And so many of the same tools and resources that will help one will help another. And that was my goal. My goal was to get everyone to play nicely in the sandbox and to help each other out instead of. Just watching your own turf and everything. So, you know, for me to get the people in Alzheimer’s research, communicating with the people in autism research is a great feat that’s needed to be done because there’s an example of today entities where the research hadn’t gotten us very far.
Especially in Alzheimer’s. I mean, it’s just that barking up that same old tree all the time. And I’ve been able to at least stimulate some discussion, some communication, different things. Uh, when I interviewed, uh, um, You know, dr. Karen Parker out at Stanford at the neurodiversity project, doing some real out of the box thinking and everything.
It’s great. But then, then again, as you know, the way the grant system is set up that, uh, unless you no preexisting work in that area, they’re not going to give you the money. So when you get these far off thinkers, Like, you’re going to need for this Corona virus thing that I’m sure there’s people thinking way outside the box and they’re changing the usual way of doing things here, which is going to be needed.
David Hirsch: Absolutely. Well, it’s pretty challenging to get, I’m not for
Dr. Reitman: profits.
David Hirsch: To work together, even if they have a common mission.
Dr. Reitman: Yeah.
David Hirsch: You know, I admire people like yourself who are trying to figure out how to connect the dots. Right. Because, um, it, you’re not going to come up with the winning solutions by working or operating in your own silo.
Right. And people are okay. Very territorial, this my experience, thinking about the not-for-profit world, it’s viewed as a sort of a zero sum game. There’s a finite amount of resources. And if I give up something that means. You’re getting it or vice versa and that’s not a healthy way to problem solve. Um, so I think we’re birds of the same feather from that perspective.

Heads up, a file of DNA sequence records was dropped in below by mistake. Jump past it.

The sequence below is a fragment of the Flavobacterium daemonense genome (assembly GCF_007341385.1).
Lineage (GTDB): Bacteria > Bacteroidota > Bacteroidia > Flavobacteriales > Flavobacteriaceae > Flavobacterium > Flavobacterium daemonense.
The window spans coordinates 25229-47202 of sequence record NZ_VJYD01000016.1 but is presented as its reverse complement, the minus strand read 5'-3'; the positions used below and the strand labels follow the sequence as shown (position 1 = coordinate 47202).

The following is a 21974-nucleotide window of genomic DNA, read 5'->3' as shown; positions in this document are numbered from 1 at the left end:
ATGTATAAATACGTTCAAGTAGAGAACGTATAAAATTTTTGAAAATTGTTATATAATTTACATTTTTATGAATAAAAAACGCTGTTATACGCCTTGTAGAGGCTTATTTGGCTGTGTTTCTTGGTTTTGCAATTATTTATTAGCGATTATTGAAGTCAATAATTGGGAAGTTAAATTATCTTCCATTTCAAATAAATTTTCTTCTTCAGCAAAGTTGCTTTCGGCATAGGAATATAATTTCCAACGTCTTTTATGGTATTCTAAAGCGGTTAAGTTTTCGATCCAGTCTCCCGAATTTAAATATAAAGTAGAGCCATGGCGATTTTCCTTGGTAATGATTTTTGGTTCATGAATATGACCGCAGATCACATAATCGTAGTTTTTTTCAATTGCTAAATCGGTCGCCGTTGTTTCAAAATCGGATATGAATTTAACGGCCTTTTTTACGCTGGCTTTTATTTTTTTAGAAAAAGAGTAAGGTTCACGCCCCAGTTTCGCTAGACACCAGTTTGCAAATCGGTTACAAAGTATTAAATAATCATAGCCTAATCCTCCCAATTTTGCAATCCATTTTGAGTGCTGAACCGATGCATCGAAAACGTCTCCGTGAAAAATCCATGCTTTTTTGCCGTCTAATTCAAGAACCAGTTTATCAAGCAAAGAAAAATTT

Dr. Reitman: So one of the things that I learned
David Hirsch: about your organization is that you have these really interesting internships and whose idea was that? And how has that played out?
Dr. Reitman: I’ve always done that, you know, we were doing in everything I’ve ever done, whether it was orthopedic associates during my years there, it’s just.
Invite people if they want to, if they want to learn some or if they want to help out, could just come and join the team. And, um, one of my big grudges against the education, the whole system and the employment system is that it’s one size fits all. And I think that everybody, I, all of our interns can make their own schedule.
As long as they make their schedule in there, they’re going to show up and do what they said. They’re going to do. They’re all different. They stay for different lengths of time. It’s nothing is fixed so that we have one gal, Julia Futo who’s wonderful. Who has so many different labels. I couldn’t even begin to give them.
She gives a very eloquent speech about them, but she’s going to college. She’s holding down a job at Publix. And she’s interning with us or whatever you want to call it. Trainee, mentorship, whatever. All right. And then she’s contributing all of our neurodivergent interns help produce all of our media. We are the largest producer.
I’m very proud of this, of neurodiversity advocacy media in the world, between our podcasts for females only spectrum Lee speaking. The 200 interviews I’ve done on exploring different brains with people, leaders such as yourself. It’s wonderful. It’s great. And then we have community leaders and nice enough to come over a little green screen studio here in Fort Lauderdale and introduce themselves to whatever interns that they have that day.
So we go around the room and everybody’s got introduced themselves. And then on exploring different brains. When I interviewed people like you, you got to meet a couple of our interns. That was a big thrill for them. I looked you up online. They looked at something, they listened to some of your podcasts.
Now they get introduced to you. How cool is that? That’s great stuff. Yeah.